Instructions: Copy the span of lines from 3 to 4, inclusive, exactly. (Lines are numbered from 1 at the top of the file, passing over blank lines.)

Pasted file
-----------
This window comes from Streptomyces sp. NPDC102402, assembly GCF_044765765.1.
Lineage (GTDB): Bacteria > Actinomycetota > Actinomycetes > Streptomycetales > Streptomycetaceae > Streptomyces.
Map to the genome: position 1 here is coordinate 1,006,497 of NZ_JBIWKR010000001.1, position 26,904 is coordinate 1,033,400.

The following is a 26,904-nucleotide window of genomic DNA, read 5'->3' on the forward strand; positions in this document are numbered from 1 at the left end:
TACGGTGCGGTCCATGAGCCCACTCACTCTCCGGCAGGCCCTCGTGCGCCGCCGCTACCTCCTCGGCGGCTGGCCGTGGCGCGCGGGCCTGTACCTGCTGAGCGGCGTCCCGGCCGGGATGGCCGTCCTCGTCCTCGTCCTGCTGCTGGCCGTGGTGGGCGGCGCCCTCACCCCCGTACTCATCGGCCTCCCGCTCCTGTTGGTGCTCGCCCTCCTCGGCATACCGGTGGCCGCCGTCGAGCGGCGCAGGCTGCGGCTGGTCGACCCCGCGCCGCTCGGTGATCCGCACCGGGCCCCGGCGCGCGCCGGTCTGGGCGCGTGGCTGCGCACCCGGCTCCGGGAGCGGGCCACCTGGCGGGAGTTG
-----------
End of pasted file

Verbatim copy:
Map to the genome: position 1 here is coordinate 1,006,497 of NZ_JBIWKR010000001.1, position 26,904 is coordinate 1,033,400.

The following is a 26,904-nucleotide window of genomic DNA, read 5'->3' on the forward strand; positions in this document are numbered from 1 at the left end: